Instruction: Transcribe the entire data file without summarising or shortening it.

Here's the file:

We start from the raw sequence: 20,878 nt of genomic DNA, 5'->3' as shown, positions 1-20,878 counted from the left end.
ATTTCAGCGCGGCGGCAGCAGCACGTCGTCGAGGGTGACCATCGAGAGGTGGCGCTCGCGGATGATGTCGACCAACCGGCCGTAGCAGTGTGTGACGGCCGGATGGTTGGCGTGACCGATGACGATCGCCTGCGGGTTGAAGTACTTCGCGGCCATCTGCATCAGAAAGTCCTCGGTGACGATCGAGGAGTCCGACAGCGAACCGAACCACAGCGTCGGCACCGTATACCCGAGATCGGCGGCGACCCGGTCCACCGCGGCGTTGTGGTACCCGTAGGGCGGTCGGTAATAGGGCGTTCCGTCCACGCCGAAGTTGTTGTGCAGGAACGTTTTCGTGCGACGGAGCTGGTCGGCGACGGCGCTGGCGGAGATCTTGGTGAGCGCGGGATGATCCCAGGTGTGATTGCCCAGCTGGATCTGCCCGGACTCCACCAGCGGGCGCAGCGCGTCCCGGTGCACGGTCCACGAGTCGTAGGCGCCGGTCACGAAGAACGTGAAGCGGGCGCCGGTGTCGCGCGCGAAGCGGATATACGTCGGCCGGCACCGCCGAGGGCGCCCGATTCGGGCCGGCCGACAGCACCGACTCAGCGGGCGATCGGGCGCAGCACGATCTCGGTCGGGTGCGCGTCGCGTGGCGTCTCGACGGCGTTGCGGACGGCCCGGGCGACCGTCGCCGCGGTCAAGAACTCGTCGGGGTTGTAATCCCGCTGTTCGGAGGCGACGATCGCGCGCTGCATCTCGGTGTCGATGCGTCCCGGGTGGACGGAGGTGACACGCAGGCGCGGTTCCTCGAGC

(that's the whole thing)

We start from the raw sequence: 20,878 nt of genomic DNA, 5'->3' as shown, positions 1-20,878 counted from the left end.
ATTTCAGCGCGGCGGCAGCAGCACGTCGTCGAGGGTGACCATCGAGAGGTGGCGCTCGCGGATGATGTCGACCAACCGGCCGTAGCAGTGTGTGACGGCCGGATGGTTGGCGTGACCGATGACGATCGCCTGCGGGTTGAAGTACTTCGCGGCCATCTGCATCAGAAAGTCCTCGGTGACGATCGAGGAGTCCGACAGCGAACCGAACCACAGCGTCGGCACCGTATACCCGAGATCGGCGGCGACCCGGTCCACCGCGGCGTTGTGGTACCCGTAGGGCGGTCGGTAATAGGGCGTTCCGTCCACGCCGAAGTTGTTGTGCAGGAACGTTTTCGTGCGACGGAGCTGGTCGGCGACGGCGCTGGCGGAGATCTTGGTGAGCGCGGGATGATCCCAGGTGTGATTGCCCAGCTGGATCTGCCCGGACTCCACCAGCGGGCGCAGCGCGTCCCGGTGCACGGTCCACGAGTCGTAGGCGCCGGTCACGAAGAACGTGAAGCGGGCGCCGGTGTCGCGCGCGAAGCGGATATACGTCGGCCGGCACCGCCGAGGGCGCCCGATTCGGGCCGGCCGACAGCACCGACTCAGCGGGCGATCGGGCGCAGCACGATCTCGGTCGGGTGCGCGTCGCGTGGCGTCTCGACGGCGTTGCGGACGGCCCGGGCGACCGTCGCCGCGGTCAAGAACTCGTCGGGGTTGTAATCCCGCTGTTCGGAGGCGACGATCGCGCGCTGCATCTCGGTGTCGATGCGTCCCGGGTGGACGGAGGTGACACGCAGGCGCGGTTCCTCGAGC